• Teacher’s salary: 1k to • No. of students: > 500
10k
• No. of students: >200

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Source: IDFC-SSKI Sector report Jan 09, CLSA Sector report 2008, ASER 09, DISE Flash Statistics 09, Education World & other market reports
Private & Confidential
Proposed Operating Model
Saamarthya
Teaching aids:
 Self-explanatory content (video, hand- School
outs, books, multimedia etc) in Local language
emphasizing concept for teachers and students Low-end schools’ benefits
 Training teachers for Interactive and activity  New pedagogy and teaching aid will improve
based problem practice/ assessment sessions teaching standard of the school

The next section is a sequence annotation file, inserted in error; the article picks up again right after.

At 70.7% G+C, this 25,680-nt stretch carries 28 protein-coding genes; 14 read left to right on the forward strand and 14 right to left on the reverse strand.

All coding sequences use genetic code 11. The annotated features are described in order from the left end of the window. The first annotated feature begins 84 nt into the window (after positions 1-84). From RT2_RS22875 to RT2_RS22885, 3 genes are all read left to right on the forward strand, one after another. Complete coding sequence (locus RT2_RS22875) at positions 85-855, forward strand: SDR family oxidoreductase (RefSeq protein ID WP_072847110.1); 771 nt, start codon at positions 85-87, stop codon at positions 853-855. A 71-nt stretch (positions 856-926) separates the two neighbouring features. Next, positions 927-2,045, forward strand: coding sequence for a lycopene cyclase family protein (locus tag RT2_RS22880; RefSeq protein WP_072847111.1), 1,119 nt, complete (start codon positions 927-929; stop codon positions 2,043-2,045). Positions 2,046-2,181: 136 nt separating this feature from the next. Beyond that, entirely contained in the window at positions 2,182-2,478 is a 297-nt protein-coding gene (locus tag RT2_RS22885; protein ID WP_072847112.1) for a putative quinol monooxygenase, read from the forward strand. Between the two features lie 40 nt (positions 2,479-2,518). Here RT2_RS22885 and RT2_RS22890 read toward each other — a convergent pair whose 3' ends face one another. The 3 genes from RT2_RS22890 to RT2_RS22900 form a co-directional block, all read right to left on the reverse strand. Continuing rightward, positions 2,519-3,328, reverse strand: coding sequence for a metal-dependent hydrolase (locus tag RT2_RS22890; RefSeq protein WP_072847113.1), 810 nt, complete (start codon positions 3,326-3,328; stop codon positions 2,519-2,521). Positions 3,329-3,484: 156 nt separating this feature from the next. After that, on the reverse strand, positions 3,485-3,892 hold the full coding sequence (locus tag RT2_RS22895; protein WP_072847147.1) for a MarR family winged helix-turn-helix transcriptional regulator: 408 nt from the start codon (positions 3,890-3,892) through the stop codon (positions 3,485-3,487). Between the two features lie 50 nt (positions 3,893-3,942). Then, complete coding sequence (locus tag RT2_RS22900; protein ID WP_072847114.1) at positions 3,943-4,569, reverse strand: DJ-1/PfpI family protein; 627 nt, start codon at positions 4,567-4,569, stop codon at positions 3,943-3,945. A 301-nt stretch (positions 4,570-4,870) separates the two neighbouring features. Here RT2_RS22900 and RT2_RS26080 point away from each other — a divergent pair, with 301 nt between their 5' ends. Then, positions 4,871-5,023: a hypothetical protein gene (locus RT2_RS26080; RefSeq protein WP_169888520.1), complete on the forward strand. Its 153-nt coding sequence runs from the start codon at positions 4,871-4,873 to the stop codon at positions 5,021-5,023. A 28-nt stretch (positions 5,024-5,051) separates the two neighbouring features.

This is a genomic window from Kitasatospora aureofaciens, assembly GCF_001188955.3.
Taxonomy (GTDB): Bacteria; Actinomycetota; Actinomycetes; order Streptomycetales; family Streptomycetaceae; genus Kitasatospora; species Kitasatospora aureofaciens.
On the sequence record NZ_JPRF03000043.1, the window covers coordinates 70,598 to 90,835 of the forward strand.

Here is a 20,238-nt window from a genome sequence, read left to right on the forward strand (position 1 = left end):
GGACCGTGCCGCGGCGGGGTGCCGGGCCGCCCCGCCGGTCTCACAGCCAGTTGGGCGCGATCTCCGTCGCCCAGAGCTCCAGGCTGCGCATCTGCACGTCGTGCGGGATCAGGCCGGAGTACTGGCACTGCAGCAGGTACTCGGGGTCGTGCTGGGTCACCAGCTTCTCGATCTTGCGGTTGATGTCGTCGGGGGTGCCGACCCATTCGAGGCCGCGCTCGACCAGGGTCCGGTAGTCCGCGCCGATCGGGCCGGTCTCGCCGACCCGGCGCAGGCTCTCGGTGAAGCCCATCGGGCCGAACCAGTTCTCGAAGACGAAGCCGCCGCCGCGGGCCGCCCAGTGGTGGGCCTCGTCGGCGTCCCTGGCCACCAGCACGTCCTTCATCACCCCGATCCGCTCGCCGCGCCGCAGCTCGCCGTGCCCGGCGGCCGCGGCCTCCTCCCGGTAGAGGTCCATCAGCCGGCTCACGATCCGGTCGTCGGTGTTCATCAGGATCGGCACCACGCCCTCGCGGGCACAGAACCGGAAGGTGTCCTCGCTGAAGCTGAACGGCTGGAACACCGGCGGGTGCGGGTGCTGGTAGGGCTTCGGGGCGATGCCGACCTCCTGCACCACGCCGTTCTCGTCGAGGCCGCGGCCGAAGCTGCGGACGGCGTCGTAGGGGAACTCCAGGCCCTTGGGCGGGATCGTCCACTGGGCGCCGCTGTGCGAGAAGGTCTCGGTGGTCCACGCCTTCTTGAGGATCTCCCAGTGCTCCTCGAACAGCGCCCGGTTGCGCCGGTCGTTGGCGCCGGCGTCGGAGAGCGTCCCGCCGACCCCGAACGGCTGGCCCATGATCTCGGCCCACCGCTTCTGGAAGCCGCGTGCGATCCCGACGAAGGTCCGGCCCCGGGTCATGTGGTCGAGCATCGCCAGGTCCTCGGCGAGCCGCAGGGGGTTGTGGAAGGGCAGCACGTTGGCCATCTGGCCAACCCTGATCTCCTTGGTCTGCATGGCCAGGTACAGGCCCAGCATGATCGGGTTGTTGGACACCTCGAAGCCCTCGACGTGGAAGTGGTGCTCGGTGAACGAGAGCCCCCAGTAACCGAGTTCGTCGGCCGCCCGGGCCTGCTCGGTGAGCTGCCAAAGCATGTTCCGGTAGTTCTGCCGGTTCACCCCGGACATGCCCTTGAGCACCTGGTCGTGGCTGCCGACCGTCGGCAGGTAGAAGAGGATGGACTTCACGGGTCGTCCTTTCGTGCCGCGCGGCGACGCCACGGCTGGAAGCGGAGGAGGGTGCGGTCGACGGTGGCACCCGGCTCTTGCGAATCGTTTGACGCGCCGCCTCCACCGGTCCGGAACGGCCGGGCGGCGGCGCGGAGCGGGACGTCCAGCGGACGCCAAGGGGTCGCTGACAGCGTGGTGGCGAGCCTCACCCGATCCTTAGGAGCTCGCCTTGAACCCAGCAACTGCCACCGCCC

(manuals, resources, online classes etc.)  Optimization of the available resources & adaptation
of the best standard practices
 Retention of students & attraction to new students
Management support:
 Multimedia teaching will give a unique identity to
 On time reporting via School Management schools; thereby increasing the admissions
System (SMS)
 Promote to Secondary from primary standard
 Other day-to-day operations like scheduling
 Under one consortium, these schools can raise
classes, fees collection, lesson plan etc. by SMS
charity/ govn. funds to improve infrastructure
 Onsite staff for training and maintaining the
 Better governance
system
 Infrastructure development by raising funds

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Private & Confidential
Why we need Saamarthya
 Existing e-learning companies mostly work with high-end schools because of the high-cost product
 Saamarthya is a social entrepreneurship model and is a low cost solution which will work with schools in rural
areas and urban slums
 Existing digital content is mostly in English; is not self explanatory and is an add-on to a qualified teacher
 Saamarthya’s content is self explanatory; in local language and is a teaching tool